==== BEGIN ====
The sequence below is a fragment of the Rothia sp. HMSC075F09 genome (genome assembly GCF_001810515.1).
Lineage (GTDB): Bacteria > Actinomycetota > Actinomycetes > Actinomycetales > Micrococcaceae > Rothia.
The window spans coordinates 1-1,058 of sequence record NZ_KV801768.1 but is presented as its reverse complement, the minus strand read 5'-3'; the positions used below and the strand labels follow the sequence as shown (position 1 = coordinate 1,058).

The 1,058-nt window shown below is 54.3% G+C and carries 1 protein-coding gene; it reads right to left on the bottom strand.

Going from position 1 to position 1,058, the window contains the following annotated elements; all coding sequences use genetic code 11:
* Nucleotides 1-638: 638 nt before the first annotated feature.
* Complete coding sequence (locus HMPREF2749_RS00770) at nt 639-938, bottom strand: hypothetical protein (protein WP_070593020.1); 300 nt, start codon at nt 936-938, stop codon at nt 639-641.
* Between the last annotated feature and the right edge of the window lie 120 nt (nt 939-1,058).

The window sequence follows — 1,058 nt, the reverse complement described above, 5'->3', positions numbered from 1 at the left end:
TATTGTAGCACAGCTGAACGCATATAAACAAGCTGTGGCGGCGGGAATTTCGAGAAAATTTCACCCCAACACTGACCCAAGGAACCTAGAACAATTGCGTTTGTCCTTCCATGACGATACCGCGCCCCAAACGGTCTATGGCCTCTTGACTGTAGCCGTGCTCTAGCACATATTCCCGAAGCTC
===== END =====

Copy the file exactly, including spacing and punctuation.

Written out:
The sequence below is a fragment of the Rothia sp. HMSC075F09 genome (genome assembly GCF_001810515.1).
Lineage (GTDB): Bacteria > Actinomycetota > Actinomycetes > Actinomycetales > Micrococcaceae > Rothia.
The window spans coordinates 1-1,058 of sequence record NZ_KV801768.1 but is presented as its reverse complement, the minus strand read 5'-3'; the positions used below and the strand labels follow the sequence as shown (position 1 = coordinate 1,058).

The 1,058-nt window shown below is 54.3% G+C and carries 1 protein-coding gene; it reads right to left on the bottom strand.

Going from position 1 to position 1,058, the window contains the following annotated elements; all coding sequences use genetic code 11:
* Nucleotides 1-638: 638 nt before the first annotated feature.
* Complete coding sequence (locus HMPREF2749_RS00770) at nt 639-938, bottom strand: hypothetical protein (protein WP_070593020.1); 300 nt, start codon at nt 936-938, stop codon at nt 639-641.
* Between the last annotated feature and the right edge of the window lie 120 nt (nt 939-1,058).

The window sequence follows — 1,058 nt, the reverse complement described above, 5'->3', positions numbered from 1 at the left end:
TATTGTAGCACAGCTGAACGCATATAAACAAGCTGTGGCGGCGGGAATTTCGAGAAAATTTCACCCCAACACTGACCCAAGGAACCTAGAACAATTGCGTTTGTCCTTCCATGACGATACCGCGCCCCAAACGGTCTATGGCCTCTTGACTGTAGCCGTGCTCTAGCACATATTCCCGAAGCTC